The major achievement of the O-I life cycle assessment is that it takes into account  remainder of the product’s life cycle – the transportation of finished products to distributors and retailers, use by consumers and reuse, recycling or disposal of material.

The benefits of having a life cycle assessment, is that O-I can now amend any practices at any given production or distribution phase – therefore making each phase far more efficient and environmentally friendly. For example, by establishing that recycling glass uses less energy than producing glass from raw materials, O-I was able to generate enough savings to completely offset the emissions produced by our finished goods transportation.

To read more about Owens Illinois, visit the website here.

Conveyor

Tuesday, July 27th, 2010 by Admin

P1013747

P1013751

Last week I posted about reducing waste to landfill through better work waste management systems and asked our readers to send in their new/innovative/creative waste management systems in their offices. My sister-in law happened across the blog post (cos’ she follows us on Twitter here too) and sent in the above photos and the following comment:

“At my workplace we have recently implemented a strategy which Crown Research Institutes have been doing for a while. In your office you get a large cardboard tray for recycling and a tiny wee box for rubbish. Then you have to empty these yourselves at one of the depots. Unfortunately we don’t currently have a strategy for organics, so the depots only have landfill, glass/plastic, and paper/cardboard. The cleaners no longer empty bins in our offices and only empty these larger communal bins.”

Thanks Nicola. This is a great example of in-office waste managment.


CCC2 Materials Recovery Facility Site Visit

Monday, June 14th, 2010 by Admin

First thing last Tuesday morning I arrived at the CCC2 Materials Recovery Facility in Parkhouse Road. The sky was super dark and it was really cold (arrived in a hail storm) but the tour of the massive recyclables sorting machine was still very informative (the MRF machine is housed in a 4000 square metre building). The photos are not the best due to the bad light but it gives you an idea. It was put in place about 15 months ago and can process all of Christchurch, Selwyn and Waimak’s recyclables. Each stage of the machine does a different process and there is still some hand sorting in some areas (like pulling out clothes, floppy plastic and in one case a toy plastic gun!). Clothes are the biggest contaminant of recyclable bins – we as yet have no facility to recycle textiles and fabrics.

A basic run down  is that all of the trucks come in to the park and dump the recyclables that have come from the yellow bins into a big pile at one end. This is then scooped up and placed on a movable floor. At different points there are different types of screens and separators so that different types of waste drop down onto another conveyer to go into their respecitive piles and there are even magnets to pull out the metals. Small items like bits of glass also drop down into their own conveyer belt and there is a large glass pile at the end of the process. This glass is used for such things as grit blasting and filtration systems. Nearly at the end of the process there is an optical sorter  that can determine the different types of plastic (HDPE, PET etc) through the use of infared scanning and group them so they are separated (making it easier to on-sell) and then right at the end is the baler to bale up all of the different types of wastes (for local and international recyclers).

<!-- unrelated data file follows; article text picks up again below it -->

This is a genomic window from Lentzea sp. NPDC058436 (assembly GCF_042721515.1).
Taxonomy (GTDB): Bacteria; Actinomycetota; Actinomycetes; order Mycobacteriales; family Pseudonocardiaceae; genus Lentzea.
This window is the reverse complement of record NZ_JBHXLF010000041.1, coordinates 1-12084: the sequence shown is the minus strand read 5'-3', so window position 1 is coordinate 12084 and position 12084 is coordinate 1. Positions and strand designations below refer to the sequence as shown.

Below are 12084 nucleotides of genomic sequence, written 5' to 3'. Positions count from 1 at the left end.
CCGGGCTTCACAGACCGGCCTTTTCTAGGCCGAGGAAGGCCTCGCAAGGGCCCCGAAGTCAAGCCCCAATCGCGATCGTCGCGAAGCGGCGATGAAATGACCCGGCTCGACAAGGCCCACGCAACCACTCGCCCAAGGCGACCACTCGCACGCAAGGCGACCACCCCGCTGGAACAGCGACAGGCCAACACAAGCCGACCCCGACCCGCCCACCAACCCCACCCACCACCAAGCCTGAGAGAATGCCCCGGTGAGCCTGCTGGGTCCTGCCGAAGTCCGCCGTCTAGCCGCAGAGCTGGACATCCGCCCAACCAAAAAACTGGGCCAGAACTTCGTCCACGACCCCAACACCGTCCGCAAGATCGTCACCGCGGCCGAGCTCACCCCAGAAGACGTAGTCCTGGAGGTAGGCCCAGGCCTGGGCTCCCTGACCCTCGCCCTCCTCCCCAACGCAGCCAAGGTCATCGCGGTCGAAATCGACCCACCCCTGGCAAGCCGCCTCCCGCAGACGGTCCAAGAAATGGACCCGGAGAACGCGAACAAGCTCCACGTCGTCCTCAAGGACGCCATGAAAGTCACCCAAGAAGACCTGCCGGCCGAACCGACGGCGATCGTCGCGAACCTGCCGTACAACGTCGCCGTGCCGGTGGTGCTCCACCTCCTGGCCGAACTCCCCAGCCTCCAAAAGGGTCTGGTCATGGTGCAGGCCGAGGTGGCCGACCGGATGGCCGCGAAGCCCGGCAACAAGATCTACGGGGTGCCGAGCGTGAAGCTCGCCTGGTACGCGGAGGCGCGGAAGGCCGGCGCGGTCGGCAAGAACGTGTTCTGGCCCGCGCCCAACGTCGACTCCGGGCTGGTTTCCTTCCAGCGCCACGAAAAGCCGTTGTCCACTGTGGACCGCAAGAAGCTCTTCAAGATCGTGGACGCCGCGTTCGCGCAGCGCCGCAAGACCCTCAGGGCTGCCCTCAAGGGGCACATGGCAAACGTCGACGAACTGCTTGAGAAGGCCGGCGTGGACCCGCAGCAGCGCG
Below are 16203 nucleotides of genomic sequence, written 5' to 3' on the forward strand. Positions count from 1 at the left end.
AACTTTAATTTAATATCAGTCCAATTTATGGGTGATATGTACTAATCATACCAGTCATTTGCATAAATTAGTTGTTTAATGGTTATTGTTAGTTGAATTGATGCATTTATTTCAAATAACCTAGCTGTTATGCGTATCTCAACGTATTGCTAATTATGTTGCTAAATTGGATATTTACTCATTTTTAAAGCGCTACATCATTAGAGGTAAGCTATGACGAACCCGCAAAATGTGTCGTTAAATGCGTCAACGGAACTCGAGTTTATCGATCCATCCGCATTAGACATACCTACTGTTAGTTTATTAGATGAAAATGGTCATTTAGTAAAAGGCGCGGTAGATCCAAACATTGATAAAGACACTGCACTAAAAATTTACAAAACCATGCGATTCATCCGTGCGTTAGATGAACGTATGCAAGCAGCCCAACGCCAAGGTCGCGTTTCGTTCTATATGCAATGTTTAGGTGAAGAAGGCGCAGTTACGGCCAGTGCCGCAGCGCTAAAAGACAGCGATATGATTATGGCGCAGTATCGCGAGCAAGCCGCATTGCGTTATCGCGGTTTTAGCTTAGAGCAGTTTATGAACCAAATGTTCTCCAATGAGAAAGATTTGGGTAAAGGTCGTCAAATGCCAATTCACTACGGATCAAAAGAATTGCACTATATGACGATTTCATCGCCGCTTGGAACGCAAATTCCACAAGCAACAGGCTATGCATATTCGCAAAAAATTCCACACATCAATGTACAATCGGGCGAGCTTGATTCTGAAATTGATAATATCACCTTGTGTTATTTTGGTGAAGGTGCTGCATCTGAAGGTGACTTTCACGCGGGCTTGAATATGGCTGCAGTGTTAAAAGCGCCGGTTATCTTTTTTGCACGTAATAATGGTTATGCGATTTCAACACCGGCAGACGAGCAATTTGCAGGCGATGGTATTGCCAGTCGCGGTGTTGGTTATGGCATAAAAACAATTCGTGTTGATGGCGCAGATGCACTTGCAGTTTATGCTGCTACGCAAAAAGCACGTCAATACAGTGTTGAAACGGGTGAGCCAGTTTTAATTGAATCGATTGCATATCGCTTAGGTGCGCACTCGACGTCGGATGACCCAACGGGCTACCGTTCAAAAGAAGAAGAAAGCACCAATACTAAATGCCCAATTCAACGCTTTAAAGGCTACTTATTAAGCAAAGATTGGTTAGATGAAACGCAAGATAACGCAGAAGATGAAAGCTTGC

CCC have done a great video of the whole process which shows you much better than the photos below. You can watch a video of the process here.

Here are the photos from the site visit:

Pile of Rubbish for Recovery

Pile of Rubbish for Recovery

Pile of rubbish behind an 7ft metal wall

Pile of rubbish behind an 7ft metal wall

Rubbish moving up the conveyer belt (there were about 4 of these inclines)

Rubbish moving up the conveyer belt (there were about 4 of these inclines)

Rubbish moving through the recovery sorting process

Rubbish moving through the recovery sorting process

The separate glass conveyer

The separate glass conveyer

Looking back from the baler end of the process

Looking back from the baler end of the process

A final conveyer belt

A final conveyer belt

The pile of glass outside

The pile of glass outside

Waimakariri District profile and some Friday Favourites

Friday, May 28th, 2010 by Admin
Waimakaririr River Source: Teara.govt.nz

Waimakaririr River Source: Teara.govt.nz

A productive (but rainy) week this week. As well as progressing a number of projects SIFT also spent some time meeting a some more people who work with waste and waste minimisation in Christchurch and Canterbury. Notably I met with the Solid Waste Asset Manager, Kitty Waghorn, from the Waimakariri District Council and learnt all about the waste systems in place for that district. They have two transfer stations – Southbrook and Oxford and have big plans for a new Resource Recovery Park at the Southbrook station as well as expanding into organics (they promote the use of home composting and you can pick up an EM Bokashi system from Waimakariri District Council Service Centre) and providing a recycling solution for the rural residents of the district. Southbrook transfer station includes a Resell shed which they are also looking to expand in order to reduce the amount of rubbish that is sent to Kate Valley Landfill. They will also be launching a Hazardous Waste drop off point in July. And the general outlook for waste reduction in this district is positive with an increase in the amount of recyclables being collected and a reduction in rubbish.